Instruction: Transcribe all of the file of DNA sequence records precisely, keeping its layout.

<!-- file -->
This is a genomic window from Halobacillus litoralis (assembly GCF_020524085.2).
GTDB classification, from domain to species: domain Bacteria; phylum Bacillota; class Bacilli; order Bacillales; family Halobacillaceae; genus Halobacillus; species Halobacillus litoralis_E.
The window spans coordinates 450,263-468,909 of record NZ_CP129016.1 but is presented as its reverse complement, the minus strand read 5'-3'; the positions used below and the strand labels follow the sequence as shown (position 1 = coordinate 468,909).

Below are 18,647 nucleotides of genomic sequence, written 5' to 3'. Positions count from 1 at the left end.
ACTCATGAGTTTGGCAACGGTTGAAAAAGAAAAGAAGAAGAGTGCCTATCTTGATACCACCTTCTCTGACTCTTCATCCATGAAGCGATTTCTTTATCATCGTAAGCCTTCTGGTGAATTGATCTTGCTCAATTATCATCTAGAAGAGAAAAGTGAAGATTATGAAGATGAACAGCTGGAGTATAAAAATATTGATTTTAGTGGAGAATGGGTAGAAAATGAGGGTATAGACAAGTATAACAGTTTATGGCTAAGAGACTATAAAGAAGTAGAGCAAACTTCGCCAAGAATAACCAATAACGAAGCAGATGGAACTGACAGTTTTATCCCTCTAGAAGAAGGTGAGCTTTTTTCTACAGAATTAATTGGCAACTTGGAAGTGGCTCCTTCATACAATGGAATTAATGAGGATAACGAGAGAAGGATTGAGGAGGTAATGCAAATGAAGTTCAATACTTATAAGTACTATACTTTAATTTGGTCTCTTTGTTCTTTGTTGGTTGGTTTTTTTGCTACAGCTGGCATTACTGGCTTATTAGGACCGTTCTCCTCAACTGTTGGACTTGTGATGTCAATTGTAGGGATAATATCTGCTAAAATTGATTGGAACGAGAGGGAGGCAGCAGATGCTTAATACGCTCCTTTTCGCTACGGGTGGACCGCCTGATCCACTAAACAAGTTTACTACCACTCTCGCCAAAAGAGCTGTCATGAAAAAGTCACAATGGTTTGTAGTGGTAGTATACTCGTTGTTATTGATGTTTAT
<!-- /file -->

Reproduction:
This is a genomic window from Halobacillus litoralis (assembly GCF_020524085.2).
GTDB classification, from domain to species: domain Bacteria; phylum Bacillota; class Bacilli; order Bacillales; family Halobacillaceae; genus Halobacillus; species Halobacillus litoralis_E.
The window spans coordinates 450,263-468,909 of record NZ_CP129016.1 but is presented as its reverse complement, the minus strand read 5'-3'; the positions used below and the strand labels follow the sequence as shown (position 1 = coordinate 468,909).

Below are 18,647 nucleotides of genomic sequence, written 5' to 3'. Positions count from 1 at the left end.
ACTCATGAGTTTGGCAACGGTTGAAAAAGAAAAGAAGAAGAGTGCCTATCTTGATACCACCTTCTCTGACTCTTCATCCATGAAGCGATTTCTTTATCATCGTAAGCCTTCTGGTGAATTGATCTTGCTCAATTATCATCTAGAAGAGAAAAGTGAAGATTATGAAGATGAACAGCTGGAGTATAAAAATATTGATTTTAGTGGAGAATGGGTAGAAAATGAGGGTATAGACAAGTATAACAGTTTATGGCTAAGAGACTATAAAGAAGTAGAGCAAACTTCGCCAAGAATAACCAATAACGAAGCAGATGGAACTGACAGTTTTATCCCTCTAGAAGAAGGTGAGCTTTTTTCTACAGAATTAATTGGCAACTTGGAAGTGGCTCCTTCATACAATGGAATTAATGAGGATAACGAGAGAAGGATTGAGGAGGTAATGCAAATGAAGTTCAATACTTATAAGTACTATACTTTAATTTGGTCTCTTTGTTCTTTGTTGGTTGGTTTTTTTGCTACAGCTGGCATTACTGGCTTATTAGGACCGTTCTCCTCAACTGTTGGACTTGTGATGTCAATTGTAGGGATAATATCTGCTAAAATTGATTGGAACGAGAGGGAGGCAGCAGATGCTTAATACGCTCCTTTTCGCTACGGGTGGACCGCCTGATCCACTAAACAAGTTTACTACCACTCTCGCCAAAAGAGCTGTCATGAAAAAGTCACAATGGTTTGTAGTGGTAGTATACTCGTTGTTATTGATGTTTAT